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Comox Valley receives government grants for active transportation projects

Residents have been requesting safer pedestrian/cycling infrastructure along Lake Trail Road for many years. Last week, the government announced funding for the project. Photo by Erica Farrell

The Comox Valley is receiving a share of provincial grants to support various active transportation projects within the community.

Four Comox Valley projects will receive a total of $1,773,296 through the government’s Active Transportation Infrastructure Grants program.

Courtenay will receive $500,00o for a Lake Trail multi-use pathway connecting Webb Road to Lake Trail school.

“We’re really pleased the province will be providing financial support for projects in west Courtenay that will improve important connections to Lake Trail and Arden schools, and fill in some of the gaps in our active transportation network,” said Courtenay Mayor Bob Wells, who credited a specific delegation of very young residents for getting the ball rolling on this project. “Back in 2018, a group of Arden Elementary students came to council to advocate in particular for improving the connection between Arden and Lake Trail. This request was supported by our Parks and Recreation and Transportation Master Plans adopted in 2019. This led to preliminary design work for the project, and in 2021 council directed staff to proceed with the grant application. The Arden Green Team also came to council in 2022 to request traffic calming in the area.

“I hope these young people know their advocacy continues to be recognized and that we’re now in a position to move ahead with detailed design work this year, and construction next year, for the benefit of future students at these schools. We’re thankful to the province, as well as the CVRD, which has committed additional funding support for this project.”’

Courtenay also received $273,296 toward the 5th Street bike lanes and intersection enhancements for improved safety.

The Town of Comox has been granted $500,000 for a Beaufort Avenue upgrade, specifically the sidewalk connecting Church Street to Nordin Street.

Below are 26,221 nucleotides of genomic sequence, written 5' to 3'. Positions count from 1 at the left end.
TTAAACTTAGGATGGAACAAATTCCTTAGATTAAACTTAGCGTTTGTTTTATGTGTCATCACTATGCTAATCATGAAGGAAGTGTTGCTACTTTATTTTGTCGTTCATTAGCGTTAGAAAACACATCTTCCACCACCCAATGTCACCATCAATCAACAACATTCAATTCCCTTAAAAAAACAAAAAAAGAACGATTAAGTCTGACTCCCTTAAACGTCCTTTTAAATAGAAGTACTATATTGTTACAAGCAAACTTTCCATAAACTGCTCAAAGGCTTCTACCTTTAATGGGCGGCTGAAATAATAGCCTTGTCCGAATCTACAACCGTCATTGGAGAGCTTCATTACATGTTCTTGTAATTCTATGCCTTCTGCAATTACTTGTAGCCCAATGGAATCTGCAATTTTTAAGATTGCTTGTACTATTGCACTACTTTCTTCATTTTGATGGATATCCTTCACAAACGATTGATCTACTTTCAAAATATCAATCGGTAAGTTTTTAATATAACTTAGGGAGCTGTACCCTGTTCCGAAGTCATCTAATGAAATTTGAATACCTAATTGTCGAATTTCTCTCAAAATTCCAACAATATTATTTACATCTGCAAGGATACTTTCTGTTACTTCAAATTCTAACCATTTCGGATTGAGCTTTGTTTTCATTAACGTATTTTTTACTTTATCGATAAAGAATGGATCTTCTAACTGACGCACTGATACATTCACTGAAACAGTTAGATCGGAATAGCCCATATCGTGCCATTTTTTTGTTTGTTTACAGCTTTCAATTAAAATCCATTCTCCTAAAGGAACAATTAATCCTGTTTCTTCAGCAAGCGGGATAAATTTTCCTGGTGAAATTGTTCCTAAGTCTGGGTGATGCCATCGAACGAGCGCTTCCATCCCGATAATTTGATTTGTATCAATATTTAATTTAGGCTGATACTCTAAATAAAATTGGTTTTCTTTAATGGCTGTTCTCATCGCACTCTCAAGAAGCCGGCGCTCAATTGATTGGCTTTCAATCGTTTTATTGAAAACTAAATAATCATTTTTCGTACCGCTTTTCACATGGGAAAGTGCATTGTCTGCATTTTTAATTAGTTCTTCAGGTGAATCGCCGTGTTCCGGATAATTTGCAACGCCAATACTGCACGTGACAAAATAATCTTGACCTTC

“Providing and maintaining a safe and sustainable environment is part of town council’s priorities, as highlighted in our current Strategic Plan,” said Comox Mayor Nicole Minions. “The Beaufort Avenue improvements, notably the addition of sidewalks, align with these goals. This funding will allow residents and visitors to move around our town easily, particularly as they access amenities and services like the Comox Marina, d’Esterre Seniors’ Centre and various downtown services and establishments.

“We extend our thanks to the Province of British Columbia for recognizing the importance of this project and providing their financial support for the well-being of a vibrant downtown and community.”

The Comox Valley Regional District has been given $500,000 for the Royston Road Mixed-Use Path, a multi-use pathway with physical separation from vehicle traffic.

“The project addresses a decades-long request to have safer pathways for kids around Royston School,” said CVRD Area A director Daniel Arbour. “The project is also part of a long-term plan to provide better active transportation routes around Royston and Union Bay. I want to thank our MLA Josie Osborne, Area A school trustee Chelsea McCannel-Keene, MOTI, and the Royston PAC (with special thanks to Jasmin Tufnail) for making this project a reality.”

“Active transportation infrastructure plays a vital role in our communities and makes roadways safer for all,” said Ronna-Rae Leonard, MLA for Courtenay-Comox. “These new investments will allow for easier access to the schools, businesses, and other destinations that people know and love in the Comox Valley.”

Terry Farrell

About the Author: Terry Farrell

Terry returned to Black Press in 2014, after seven years at a daily publication in Alberta. He brings 24 years of editorial experience to Comox Valley Record...
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